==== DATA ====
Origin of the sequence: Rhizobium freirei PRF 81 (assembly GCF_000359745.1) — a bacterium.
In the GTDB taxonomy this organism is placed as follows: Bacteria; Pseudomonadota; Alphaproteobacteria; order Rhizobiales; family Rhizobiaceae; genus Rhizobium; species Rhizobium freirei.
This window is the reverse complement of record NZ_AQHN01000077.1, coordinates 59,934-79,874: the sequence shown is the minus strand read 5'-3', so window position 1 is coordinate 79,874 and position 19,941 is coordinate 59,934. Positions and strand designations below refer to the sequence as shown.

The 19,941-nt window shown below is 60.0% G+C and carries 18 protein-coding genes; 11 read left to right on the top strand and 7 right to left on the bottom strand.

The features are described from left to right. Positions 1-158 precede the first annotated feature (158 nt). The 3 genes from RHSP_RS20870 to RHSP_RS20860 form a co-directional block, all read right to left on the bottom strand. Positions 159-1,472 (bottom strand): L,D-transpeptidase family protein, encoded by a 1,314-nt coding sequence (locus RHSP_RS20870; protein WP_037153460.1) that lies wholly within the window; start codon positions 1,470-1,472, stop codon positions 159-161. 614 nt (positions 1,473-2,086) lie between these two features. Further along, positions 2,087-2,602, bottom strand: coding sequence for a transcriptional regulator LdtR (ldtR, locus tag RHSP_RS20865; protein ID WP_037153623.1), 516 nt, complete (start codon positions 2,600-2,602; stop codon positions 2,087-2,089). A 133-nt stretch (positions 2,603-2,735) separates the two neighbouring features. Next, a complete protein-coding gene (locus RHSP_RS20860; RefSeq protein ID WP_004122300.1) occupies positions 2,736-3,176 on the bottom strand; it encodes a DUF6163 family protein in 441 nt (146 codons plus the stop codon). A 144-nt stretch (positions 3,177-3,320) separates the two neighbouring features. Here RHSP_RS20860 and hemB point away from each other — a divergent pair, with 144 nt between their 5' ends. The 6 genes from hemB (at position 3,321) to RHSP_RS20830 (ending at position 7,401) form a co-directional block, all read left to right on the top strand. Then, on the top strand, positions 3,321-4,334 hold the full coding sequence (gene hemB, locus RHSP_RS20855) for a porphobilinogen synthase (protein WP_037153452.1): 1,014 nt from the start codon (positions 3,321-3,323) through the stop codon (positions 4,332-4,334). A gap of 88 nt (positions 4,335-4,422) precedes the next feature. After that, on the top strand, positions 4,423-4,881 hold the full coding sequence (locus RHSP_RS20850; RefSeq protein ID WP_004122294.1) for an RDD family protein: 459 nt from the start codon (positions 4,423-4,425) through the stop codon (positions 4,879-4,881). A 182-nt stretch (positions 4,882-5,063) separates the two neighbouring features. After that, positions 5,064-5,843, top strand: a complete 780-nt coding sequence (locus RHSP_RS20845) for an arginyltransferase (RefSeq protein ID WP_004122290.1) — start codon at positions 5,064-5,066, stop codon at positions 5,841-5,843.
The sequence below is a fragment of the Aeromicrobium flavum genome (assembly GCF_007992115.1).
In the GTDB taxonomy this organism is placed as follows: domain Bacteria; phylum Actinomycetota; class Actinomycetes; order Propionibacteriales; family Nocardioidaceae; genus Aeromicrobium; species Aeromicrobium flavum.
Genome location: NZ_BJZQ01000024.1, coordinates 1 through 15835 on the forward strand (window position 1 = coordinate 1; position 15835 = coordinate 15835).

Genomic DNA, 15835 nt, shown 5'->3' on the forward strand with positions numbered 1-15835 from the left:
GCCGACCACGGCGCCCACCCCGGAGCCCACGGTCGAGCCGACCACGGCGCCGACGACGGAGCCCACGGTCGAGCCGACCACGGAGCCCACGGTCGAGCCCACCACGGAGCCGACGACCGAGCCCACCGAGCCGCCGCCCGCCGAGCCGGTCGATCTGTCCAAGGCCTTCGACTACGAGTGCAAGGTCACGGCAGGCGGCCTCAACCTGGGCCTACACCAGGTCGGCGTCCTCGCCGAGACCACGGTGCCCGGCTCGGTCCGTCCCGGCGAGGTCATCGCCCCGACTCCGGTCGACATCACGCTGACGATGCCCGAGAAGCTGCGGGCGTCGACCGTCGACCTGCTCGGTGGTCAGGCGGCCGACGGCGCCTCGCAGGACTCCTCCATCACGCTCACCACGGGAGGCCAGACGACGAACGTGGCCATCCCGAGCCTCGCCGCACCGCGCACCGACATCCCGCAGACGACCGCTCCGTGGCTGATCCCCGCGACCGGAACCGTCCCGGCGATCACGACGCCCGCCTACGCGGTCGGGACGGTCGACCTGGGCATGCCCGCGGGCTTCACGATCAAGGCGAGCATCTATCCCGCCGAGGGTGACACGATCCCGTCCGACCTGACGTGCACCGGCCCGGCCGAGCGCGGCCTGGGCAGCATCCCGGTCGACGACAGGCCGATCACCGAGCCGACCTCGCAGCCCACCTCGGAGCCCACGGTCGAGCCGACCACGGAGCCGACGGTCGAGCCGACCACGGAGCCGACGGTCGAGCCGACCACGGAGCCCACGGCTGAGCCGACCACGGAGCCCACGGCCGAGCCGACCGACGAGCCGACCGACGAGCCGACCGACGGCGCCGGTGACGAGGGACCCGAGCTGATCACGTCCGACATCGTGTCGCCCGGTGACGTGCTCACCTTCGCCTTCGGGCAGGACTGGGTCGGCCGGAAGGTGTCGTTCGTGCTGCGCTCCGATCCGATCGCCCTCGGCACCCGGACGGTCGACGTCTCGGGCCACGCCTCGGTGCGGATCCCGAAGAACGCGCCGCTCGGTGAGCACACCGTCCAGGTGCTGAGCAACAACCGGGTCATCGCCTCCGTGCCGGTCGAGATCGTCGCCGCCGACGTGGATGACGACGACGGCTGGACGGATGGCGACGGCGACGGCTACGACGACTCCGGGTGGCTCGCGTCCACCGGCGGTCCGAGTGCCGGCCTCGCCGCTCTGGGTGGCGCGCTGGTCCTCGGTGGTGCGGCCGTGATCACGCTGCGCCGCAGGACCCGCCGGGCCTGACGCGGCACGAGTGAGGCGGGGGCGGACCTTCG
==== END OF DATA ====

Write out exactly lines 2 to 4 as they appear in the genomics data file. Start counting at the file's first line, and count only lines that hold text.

In the GTDB taxonomy this organism is placed as follows: Bacteria; Pseudomonadota; Alphaproteobacteria; order Rhizobiales; family Rhizobiaceae; genus Rhizobium; species Rhizobium freirei.
This window is the reverse complement of record NZ_AQHN01000077.1, coordinates 59,934-79,874: the sequence shown is the minus strand read 5'-3', so window position 1 is coordinate 79,874 and position 19,941 is coordinate 59,934. Positions and strand designations below refer to the sequence as shown.

The 19,941-nt window shown below is 60.0% G+C and carries 18 protein-coding genes; 11 read left to right on the top strand and 7 right to left on the bottom strand.